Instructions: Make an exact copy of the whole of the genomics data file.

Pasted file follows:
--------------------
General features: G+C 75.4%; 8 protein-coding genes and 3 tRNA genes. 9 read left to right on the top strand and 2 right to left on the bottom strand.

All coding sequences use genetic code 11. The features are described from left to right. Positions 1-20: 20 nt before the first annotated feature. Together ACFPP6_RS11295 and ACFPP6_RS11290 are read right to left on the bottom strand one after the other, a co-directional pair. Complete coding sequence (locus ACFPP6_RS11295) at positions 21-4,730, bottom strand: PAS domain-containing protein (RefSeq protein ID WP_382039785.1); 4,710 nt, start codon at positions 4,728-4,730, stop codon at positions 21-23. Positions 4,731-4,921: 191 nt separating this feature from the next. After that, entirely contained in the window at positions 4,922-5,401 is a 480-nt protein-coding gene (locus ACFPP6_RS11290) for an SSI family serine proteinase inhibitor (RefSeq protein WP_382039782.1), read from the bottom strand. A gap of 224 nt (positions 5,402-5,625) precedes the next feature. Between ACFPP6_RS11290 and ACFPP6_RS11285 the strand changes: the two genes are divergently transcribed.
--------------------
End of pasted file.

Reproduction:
General features: G+C 75.4%; 8 protein-coding genes and 3 tRNA genes. 9 read left to right on the top strand and 2 right to left on the bottom strand.

All coding sequences use genetic code 11. The features are described from left to right. Positions 1-20: 20 nt before the first annotated feature. Together ACFPP6_RS11295 and ACFPP6_RS11290 are read right to left on the bottom strand one after the other, a co-directional pair. Complete coding sequence (locus ACFPP6_RS11295) at positions 21-4,730, bottom strand: PAS domain-containing protein (RefSeq protein ID WP_382039785.1); 4,710 nt, start codon at positions 4,728-4,730, stop codon at positions 21-23. Positions 4,731-4,921: 191 nt separating this feature from the next. After that, entirely contained in the window at positions 4,922-5,401 is a 480-nt protein-coding gene (locus ACFPP6_RS11290) for an SSI family serine proteinase inhibitor (RefSeq protein WP_382039782.1), read from the bottom strand. A gap of 224 nt (positions 5,402-5,625) precedes the next feature. Between ACFPP6_RS11290 and ACFPP6_RS11285 the strand changes: the two genes are divergently transcribed.